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The reality behind ‘Blue Monday’

The 18th of January is this year’s ‘Blue Monday’, reportedly the most depressing day of the year. But depression and other mental health problems is a year-round concern for many workers. We talked to Mind’s Emma Mamo about dealing with mental health issues in the workplace



Few people relish going back to work after the Christmas and New Year knees-up. The decorations have been stripped down, Dry January pledges have been made and economy drives put in place. But, in 2005, it wasn’t the first day back that was declared the most depressing day of the year, but the third Monday in January. That was the day, it was claimed, where morale was at its lowest. The myth of ‘Blue Monday’ was born.

Worked out through an apparently convoluted equation, it was soon rubbished as nonsensical pseudoscience. But just because ‘Blue Monday’ doesn’t exist as a phenomenon shouldn’t deflect attention from the very real problem of work-related mental health issues. In a recent YouGov poll commissioned by mental health charity Mind, 56% of respondents said they found work very or fairly stressful – more than debt, health or relationships.

A taboo subject

Unfortunately, mental health at work is still regarded as a taboo subject. Many employees still feel uncomfortable talking to their line managers or HR departments about issues such as stress and depression, even if it’s so severe that they have had to take time off as a result.

“Of the workers we polled who had been off work with stress, just 5% had told their employer they were too stressed to work,” says Emma Mamo, Head of Workplace Wellbeing at Mind. “The remaining 95% cited another reason for their absence, such as upset stomach (44%) or headache (7%). That’s why, above all else, we want employers to create a culture where staff feel able to talk openly about their wellbeing without being perceived as weak or incapable. It’s not just about HR departments though, creating mentally healthy workplaces requires the backing of staff from every level – from directors and executives to junior employees.”

Depression remains one of the most common mental health problems, affecting one in ten people at any one time. Pressures in the workplace, from long hours, dealing with difficult situations or people, or fear of redundancy, can both cause and worsen depression, and it is important that employers address this issue in the workplace. Organisations need to create an open and honest culture where people feel they can talk about their wellbeing, and HR departments are integral to this.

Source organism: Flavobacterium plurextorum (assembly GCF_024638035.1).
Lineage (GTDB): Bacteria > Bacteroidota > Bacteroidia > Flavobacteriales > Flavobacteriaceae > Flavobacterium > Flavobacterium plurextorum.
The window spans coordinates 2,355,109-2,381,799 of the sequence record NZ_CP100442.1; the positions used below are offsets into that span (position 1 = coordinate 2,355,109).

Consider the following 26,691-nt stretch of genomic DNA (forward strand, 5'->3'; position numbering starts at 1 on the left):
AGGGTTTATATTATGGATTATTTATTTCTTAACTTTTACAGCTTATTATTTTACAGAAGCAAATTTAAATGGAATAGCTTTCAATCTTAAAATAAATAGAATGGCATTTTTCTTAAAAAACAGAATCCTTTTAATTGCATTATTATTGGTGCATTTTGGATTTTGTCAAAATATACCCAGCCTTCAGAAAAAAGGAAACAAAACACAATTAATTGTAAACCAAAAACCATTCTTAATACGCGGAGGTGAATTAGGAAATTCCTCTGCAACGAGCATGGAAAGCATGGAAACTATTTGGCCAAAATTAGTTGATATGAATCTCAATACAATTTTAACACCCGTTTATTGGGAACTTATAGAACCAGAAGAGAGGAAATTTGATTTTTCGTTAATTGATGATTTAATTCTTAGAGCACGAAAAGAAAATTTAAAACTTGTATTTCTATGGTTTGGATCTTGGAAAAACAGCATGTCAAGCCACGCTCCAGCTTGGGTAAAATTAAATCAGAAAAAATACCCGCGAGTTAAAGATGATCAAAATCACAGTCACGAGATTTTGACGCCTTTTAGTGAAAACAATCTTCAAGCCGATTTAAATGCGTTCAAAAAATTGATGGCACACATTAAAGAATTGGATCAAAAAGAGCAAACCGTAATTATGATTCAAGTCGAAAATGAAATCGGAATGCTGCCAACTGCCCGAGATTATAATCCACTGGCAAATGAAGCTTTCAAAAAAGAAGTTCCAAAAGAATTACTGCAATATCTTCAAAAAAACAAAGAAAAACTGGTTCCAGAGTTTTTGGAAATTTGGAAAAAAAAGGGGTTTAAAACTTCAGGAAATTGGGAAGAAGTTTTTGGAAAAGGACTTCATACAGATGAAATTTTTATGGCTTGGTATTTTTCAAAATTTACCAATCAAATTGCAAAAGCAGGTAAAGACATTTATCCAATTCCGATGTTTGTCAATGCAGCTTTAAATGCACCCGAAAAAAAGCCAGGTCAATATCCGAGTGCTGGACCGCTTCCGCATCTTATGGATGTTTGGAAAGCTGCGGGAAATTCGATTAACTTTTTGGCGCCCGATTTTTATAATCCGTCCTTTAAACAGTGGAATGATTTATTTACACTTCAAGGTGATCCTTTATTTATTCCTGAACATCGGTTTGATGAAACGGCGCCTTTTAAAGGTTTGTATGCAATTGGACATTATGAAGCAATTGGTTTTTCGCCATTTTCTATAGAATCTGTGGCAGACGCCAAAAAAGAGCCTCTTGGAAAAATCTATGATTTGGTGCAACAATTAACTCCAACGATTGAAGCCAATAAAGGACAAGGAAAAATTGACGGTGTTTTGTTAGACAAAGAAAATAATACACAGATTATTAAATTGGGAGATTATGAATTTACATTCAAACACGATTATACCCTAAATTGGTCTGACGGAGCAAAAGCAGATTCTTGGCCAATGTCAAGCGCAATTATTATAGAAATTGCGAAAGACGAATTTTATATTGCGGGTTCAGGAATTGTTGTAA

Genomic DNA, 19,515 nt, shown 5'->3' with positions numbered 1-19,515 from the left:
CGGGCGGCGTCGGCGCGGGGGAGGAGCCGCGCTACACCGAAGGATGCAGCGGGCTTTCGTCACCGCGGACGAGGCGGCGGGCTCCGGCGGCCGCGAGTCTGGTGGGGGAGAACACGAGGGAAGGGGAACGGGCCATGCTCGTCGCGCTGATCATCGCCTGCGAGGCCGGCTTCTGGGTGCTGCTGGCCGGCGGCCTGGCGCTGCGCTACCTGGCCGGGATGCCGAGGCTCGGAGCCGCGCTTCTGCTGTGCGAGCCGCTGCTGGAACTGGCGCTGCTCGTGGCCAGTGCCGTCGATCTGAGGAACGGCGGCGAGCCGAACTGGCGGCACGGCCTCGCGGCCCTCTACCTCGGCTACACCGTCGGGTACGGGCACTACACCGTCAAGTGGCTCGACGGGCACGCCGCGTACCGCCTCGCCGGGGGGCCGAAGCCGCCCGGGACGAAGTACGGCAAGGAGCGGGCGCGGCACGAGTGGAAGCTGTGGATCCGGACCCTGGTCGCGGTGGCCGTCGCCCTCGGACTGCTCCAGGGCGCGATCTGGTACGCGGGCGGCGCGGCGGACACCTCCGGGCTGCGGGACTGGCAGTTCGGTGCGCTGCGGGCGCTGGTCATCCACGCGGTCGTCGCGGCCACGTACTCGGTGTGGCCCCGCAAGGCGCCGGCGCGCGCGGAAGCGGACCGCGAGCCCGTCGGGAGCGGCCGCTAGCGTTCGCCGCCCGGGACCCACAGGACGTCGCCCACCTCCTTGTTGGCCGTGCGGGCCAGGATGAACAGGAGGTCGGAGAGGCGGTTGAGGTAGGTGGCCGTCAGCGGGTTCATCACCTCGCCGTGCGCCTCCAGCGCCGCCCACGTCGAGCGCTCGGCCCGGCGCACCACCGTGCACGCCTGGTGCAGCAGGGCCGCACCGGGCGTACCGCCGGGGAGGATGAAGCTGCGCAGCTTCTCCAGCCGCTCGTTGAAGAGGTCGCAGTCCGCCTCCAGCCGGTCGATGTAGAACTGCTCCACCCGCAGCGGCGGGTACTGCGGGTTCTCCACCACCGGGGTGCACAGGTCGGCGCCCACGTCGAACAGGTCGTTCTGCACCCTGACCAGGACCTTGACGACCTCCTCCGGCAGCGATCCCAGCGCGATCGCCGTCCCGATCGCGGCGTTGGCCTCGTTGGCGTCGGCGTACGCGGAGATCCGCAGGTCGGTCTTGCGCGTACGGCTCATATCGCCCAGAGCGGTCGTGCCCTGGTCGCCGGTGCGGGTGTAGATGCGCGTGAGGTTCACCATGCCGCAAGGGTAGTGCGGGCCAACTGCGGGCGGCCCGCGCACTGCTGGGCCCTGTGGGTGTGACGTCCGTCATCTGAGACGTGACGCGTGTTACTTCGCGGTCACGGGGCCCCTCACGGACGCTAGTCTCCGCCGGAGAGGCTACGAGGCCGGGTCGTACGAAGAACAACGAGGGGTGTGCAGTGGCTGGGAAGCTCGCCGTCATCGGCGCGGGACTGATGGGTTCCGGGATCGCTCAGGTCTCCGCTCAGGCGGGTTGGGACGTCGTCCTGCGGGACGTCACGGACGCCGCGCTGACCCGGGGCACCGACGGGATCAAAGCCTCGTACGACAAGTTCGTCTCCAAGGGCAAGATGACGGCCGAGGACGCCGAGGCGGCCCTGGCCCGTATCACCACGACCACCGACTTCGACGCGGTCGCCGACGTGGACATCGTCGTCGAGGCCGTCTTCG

“HR has a vital role to play in supporting an employee with a mental health problem – whether they are in work, off work or returning to work,” says Mamo. “This includes supporting the individual directly and supporting their manager so they feel equipped to manage the situation. Creating an open dialogue leads to a system of support and understanding between employers and employees.”

Time to Change

In 2007, Mind, along with fellow charity Rethink Mental Illness, set up Time to Change, the most ambitious campaign yet to end the stigma and discrimination faced by people with mental health problems. Its own research has found that, since its second phase began in 2011, more than two and a half million people (6% of the population) have improved attitudes to mental health issues.

“Over the last few years, there has been a quiet revolution around the water cooler as senior management, HR departments and line managers increasingly acknowledge the impact of mental health on their staff,” says Mamo. “This is in part due to the positive impact of Time to Change. We’ve seen over 350 organisations demonstrate their commitment to supporting the wellbeing of their staff by signing the Time to Change organisational pledge. We’ve also seen a huge increase in demand from employers for our training and resources, such as mental health awareness for line managers. One reason behind this is that employers are beginning to recognise that there are huge benefits to implementing wellbeing initiatives - staff are happier, healthier, more loyal and productive; and less likely to need to take time off sick with stress.”

None of us know when we will be hit by a mental health problem, but by anticipating and dealing with stress-related issues in the workplace, we can begin to tackle it responsibly. “Generally a common-sense approach based on open communication and good people-management is all that is required,” says Mamo.




For more details on mental health and advice on how to improve services at your organisation, go to www.mind.org.uk.

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